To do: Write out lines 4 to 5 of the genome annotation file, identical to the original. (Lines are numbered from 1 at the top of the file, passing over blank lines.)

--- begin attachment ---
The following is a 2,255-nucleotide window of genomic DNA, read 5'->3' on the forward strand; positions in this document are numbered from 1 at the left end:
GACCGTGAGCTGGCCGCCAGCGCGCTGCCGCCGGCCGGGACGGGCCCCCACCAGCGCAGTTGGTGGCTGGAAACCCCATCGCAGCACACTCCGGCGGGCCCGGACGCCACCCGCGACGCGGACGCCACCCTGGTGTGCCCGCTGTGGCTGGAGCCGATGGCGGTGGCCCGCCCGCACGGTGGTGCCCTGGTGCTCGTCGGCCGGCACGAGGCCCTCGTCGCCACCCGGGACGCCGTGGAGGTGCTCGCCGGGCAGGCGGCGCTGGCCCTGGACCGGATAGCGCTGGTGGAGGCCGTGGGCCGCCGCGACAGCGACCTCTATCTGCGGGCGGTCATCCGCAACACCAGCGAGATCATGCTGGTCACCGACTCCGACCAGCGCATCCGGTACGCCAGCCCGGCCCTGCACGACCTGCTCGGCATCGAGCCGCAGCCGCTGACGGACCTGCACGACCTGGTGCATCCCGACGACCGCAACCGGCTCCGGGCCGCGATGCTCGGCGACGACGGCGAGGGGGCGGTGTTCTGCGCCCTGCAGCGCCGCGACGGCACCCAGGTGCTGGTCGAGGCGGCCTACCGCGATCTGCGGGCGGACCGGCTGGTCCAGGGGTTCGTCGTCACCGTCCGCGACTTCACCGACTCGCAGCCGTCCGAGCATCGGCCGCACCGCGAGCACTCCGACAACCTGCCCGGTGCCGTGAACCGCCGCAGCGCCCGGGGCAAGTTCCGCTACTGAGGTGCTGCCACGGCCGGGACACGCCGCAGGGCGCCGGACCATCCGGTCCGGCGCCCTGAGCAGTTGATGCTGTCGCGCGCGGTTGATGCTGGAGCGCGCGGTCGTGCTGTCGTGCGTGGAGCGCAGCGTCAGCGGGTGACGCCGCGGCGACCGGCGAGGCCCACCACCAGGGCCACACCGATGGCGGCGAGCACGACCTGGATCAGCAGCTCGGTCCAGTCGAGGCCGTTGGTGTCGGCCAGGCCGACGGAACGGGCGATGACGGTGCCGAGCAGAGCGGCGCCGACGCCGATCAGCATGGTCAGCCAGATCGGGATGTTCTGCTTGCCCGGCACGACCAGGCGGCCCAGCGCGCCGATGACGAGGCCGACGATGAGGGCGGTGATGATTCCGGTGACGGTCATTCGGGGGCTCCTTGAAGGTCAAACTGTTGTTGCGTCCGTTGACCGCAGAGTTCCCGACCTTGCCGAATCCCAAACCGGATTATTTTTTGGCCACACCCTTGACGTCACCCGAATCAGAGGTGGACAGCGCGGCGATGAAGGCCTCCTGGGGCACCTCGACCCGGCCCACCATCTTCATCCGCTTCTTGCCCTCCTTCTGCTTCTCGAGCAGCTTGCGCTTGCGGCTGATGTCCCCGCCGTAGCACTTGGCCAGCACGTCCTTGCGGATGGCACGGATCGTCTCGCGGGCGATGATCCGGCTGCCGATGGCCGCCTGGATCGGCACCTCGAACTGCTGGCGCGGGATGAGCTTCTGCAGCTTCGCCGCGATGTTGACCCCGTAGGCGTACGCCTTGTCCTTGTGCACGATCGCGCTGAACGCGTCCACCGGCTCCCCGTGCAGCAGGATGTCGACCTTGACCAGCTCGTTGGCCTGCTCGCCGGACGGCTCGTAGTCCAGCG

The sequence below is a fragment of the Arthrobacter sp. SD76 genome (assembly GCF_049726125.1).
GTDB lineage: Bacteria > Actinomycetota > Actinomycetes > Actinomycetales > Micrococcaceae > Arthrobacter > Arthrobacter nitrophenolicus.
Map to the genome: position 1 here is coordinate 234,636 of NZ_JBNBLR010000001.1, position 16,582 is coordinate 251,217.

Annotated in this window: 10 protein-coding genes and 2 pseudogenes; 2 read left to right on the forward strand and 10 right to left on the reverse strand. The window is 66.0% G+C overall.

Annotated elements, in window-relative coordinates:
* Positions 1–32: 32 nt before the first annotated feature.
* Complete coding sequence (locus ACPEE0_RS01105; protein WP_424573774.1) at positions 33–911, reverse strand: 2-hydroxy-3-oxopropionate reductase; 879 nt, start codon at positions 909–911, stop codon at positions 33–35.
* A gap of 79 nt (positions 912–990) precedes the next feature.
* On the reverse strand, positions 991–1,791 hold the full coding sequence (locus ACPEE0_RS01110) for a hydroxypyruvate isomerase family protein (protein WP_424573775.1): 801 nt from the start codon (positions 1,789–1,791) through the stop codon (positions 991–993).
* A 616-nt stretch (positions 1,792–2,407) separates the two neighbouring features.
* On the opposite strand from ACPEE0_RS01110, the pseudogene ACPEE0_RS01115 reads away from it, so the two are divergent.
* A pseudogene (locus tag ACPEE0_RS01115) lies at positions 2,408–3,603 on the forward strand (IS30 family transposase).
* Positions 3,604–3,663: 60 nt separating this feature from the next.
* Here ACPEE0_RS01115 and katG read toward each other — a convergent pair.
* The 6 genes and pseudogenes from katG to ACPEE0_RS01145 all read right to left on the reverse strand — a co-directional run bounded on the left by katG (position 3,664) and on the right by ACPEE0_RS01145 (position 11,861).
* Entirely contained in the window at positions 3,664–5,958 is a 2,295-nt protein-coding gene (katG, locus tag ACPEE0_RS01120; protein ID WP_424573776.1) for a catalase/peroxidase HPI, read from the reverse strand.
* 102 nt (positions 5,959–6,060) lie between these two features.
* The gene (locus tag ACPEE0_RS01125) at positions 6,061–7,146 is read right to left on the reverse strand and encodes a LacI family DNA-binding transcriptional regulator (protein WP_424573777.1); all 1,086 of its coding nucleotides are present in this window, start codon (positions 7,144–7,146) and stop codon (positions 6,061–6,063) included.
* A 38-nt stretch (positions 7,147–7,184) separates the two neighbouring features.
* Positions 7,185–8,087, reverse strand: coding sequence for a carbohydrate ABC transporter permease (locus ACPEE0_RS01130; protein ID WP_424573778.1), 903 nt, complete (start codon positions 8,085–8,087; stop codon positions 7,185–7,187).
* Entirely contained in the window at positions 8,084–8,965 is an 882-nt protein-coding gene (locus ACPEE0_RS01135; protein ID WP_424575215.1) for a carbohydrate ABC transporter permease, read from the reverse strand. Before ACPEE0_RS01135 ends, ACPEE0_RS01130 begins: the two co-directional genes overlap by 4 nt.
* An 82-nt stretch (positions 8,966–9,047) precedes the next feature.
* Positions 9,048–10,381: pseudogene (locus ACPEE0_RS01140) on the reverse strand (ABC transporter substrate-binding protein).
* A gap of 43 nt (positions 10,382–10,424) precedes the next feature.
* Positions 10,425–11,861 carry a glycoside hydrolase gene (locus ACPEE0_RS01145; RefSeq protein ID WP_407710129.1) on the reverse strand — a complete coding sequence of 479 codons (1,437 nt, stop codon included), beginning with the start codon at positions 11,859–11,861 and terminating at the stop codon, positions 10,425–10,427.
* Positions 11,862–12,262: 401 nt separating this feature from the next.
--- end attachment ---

GTDB lineage: Bacteria > Actinomycetota > Actinomycetes > Actinomycetales > Micrococcaceae > Arthrobacter > Arthrobacter nitrophenolicus.
Map to the genome: position 1 here is coordinate 234,636 of NZ_JBNBLR010000001.1, position 16,582 is coordinate 251,217.